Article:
Thursday, 15 October 2020

Album Review: Life, Death And Everything In Between by Stöj Snak (by Emma Prew)

Back in 2016, when I was still new to review writing, Colin sent me an album he’d received from TNS Records that he thought I would enjoy because it was ‘folky’ – folk punk being my thing. That album was the debut full-length from Danish four-piece Stöj Snak titled ScreamerSongwriter – I’d never heard of the band before, nor front person Niels Højgaard Sørensen’s previous melodic hardcore band Mighty Midgets at the time, but I did enjoy the album. I’m reluctant to re-read my 2016 review (or link it here – although you can quite easily find it, if you wished to) for fear of it not being up to scratch with my current review writing nor truly reflecting just how much I have come to love ScreamerSongwriter – so much so that I would consider it to be in my top albums of all time. That initial review also wouldn’t have captured how Stöj Snak have grown to be one of my most favourite artists – not to mention live performers.

Since ScreamSongwriter, Stöj Snak have released two EPs – 1000 Daisies in 2018 and a split with Speed Dinosaurs titled The Mass Extinction Split last year – and several video game soundtracks (I highly recommend checking out the game Figment, it’s very good). All of the above have been excellent but, of course, what I’ve been eagerly awaiting above all else is Stöj Snak’s second full-length album. The wait was finally over towards the end of September when Life, Death And Everything In Between appeared in the CPRW inbox and I did a happy dance before preparing myself to listen to what I’d already proclaimed to be my most-anticipated album of 2020. 

For Life, Death And Everything In Between, Niels is joined by Rasmus Glassau Clausen, Jeppe Nørgaard, Jesper Olsen – who each play quite a range of instruments – as well as a number of other guest musicians and vocalists.

The album is out on the 23rd of October on 5FeetUnder Records, TNS Records and Make That A Take Records. Please read on to find out just why you should listen to it as soon as you can! In short: It. Did. Not. Disappoint. (My review, however, is far from short so apologies in advance.)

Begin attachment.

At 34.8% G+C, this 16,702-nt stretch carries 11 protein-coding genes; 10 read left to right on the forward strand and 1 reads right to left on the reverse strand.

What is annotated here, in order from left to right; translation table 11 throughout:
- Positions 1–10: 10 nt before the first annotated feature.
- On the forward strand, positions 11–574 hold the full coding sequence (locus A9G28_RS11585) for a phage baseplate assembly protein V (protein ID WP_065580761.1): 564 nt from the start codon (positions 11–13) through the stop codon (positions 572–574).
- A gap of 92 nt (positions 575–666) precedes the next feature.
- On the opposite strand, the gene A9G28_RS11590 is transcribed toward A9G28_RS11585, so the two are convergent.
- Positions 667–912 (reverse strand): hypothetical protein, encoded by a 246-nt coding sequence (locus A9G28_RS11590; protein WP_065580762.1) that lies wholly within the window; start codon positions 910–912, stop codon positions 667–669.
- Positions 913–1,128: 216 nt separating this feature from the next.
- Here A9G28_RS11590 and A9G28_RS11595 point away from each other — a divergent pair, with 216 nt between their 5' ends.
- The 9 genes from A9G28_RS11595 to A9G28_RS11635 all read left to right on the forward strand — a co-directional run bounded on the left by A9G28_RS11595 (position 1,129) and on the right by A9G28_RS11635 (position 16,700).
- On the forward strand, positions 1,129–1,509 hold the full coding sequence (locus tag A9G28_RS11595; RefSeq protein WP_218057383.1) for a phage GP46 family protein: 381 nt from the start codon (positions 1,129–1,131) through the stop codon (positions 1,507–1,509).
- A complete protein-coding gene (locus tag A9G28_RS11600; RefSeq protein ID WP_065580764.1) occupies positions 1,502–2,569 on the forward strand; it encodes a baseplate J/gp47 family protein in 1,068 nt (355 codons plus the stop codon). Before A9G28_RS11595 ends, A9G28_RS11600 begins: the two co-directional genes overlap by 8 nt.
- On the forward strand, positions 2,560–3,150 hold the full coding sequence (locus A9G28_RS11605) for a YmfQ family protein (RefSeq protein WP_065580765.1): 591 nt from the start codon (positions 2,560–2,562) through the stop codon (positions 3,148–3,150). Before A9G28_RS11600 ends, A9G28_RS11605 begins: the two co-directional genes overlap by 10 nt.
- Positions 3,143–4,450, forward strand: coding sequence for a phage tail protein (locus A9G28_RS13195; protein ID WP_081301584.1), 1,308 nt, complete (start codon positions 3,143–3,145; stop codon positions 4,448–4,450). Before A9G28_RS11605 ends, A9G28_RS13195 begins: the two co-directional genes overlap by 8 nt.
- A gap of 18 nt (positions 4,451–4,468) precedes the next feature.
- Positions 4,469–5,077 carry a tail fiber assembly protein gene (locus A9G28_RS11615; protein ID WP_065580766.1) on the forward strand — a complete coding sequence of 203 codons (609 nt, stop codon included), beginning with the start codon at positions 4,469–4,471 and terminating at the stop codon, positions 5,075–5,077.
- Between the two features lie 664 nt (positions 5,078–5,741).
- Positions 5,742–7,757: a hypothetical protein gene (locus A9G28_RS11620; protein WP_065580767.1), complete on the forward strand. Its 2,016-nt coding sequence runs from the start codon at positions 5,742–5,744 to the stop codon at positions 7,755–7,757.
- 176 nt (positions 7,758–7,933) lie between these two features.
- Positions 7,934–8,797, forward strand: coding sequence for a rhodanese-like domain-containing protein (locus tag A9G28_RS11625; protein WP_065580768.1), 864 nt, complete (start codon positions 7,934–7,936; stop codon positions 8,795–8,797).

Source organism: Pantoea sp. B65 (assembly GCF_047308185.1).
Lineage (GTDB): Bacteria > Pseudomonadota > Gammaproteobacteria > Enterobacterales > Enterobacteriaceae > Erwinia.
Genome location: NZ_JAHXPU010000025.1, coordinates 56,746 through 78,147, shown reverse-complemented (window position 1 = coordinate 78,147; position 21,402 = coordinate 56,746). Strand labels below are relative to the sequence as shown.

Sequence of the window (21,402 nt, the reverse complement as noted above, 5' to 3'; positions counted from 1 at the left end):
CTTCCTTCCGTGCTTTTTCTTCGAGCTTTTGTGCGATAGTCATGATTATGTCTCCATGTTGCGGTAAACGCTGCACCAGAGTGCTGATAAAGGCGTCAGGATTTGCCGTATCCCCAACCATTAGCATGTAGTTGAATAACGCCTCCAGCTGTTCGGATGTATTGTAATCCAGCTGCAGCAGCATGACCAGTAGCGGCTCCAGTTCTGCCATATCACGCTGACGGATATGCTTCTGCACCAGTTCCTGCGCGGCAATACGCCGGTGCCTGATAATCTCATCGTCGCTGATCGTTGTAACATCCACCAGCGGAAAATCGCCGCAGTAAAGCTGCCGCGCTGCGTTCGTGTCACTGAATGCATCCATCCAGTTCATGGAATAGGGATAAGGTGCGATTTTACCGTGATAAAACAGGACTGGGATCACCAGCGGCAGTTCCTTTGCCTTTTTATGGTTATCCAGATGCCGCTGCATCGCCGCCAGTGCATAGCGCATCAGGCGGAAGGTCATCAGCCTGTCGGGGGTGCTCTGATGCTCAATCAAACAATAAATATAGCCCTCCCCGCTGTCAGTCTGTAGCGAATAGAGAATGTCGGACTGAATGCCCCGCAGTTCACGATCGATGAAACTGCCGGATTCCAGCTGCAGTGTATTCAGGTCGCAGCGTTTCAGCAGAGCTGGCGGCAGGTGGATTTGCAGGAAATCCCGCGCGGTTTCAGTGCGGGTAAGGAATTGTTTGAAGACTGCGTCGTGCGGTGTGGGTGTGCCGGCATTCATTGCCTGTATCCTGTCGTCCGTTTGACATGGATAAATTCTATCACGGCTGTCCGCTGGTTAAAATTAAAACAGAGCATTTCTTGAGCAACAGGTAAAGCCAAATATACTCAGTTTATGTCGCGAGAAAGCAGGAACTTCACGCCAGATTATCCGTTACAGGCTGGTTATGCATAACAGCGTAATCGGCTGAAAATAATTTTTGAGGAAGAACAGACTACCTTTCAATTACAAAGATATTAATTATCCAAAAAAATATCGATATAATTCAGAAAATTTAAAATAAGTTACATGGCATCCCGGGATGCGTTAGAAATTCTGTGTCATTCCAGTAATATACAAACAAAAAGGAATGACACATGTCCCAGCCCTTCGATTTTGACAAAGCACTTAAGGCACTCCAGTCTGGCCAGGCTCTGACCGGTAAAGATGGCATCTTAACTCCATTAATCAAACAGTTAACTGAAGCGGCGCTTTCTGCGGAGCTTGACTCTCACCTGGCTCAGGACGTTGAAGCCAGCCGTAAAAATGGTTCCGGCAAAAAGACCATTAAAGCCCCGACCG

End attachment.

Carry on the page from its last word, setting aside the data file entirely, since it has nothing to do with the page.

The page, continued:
Life, Death And Everything In Between begins slowly and calmly with Reasons To Smile. The track is almost entirely acapella with just some gentle organ playing starting over half way through the short song. It’s a beautifully distinct opening track that really grabs the listener’s attention and allows us to focus on every word that Niels is singing. Reasons To Smile is a personal song written for Niels’ child and is about acknowledging that the world is a pretty horrible place – ‘I know this world is not a place I would want to be born into’ – but hoping that they can live the happiest life possible despite this and ‘find reasons to smile’. It’s a perfect introduction to the album that leads us nicely into track number two – Trees. I knew I was going to really like this song, just from its title, before I had even heard it for the first time – hitting play, it did not let me down. Starting out with a drum roll and some fast paced strums of guitar, it’s clear from the outset that this is going to be a more raucous Stöj Snak tune. When the vocals come in, Niels’ voice has got that wonderful slightly raw quality that we know and love from previous Stöj Snak releases, without being too far down the screamy end of the scale. Trees is a wonderfully catchy song both in its lyrical content and melodies – I particularly love Jeppe’s subtle double bass part that sits comfortably behind the swift guitar strumming. Rather than literally being about trees, the song describes us humans as being like trees without roots to hold us down, trying to do the right thing and vote for the change we want to see in the world and our lives but being ‘blown apart when a storm comes around’. The (Not So) Great Depression fades in with the question ‘How do we escape, How do we escape, How do we escape, This not so great depression?’ before the whole band comes in full force, quickly matching and then surpassing the tempo of the previous track. As you might be able to tell from the title of the track, The (Not So) Great Depression is about how many of us find ourselves suffering with some form of depression in modern life and the track questions why this might be. The lines that struck me the most – although, of course, Niels is a master lyricist so it’s all gold – are ‘Is it the way you're disconnected from nature and apathy replaced your will to fight, Or how bright screens and gadgets steal your attention and all your spare time just passes by?’ The song has some wonderful transitions from fast paced verses with loud vocals to slower more muted sections before ending with full on screaming.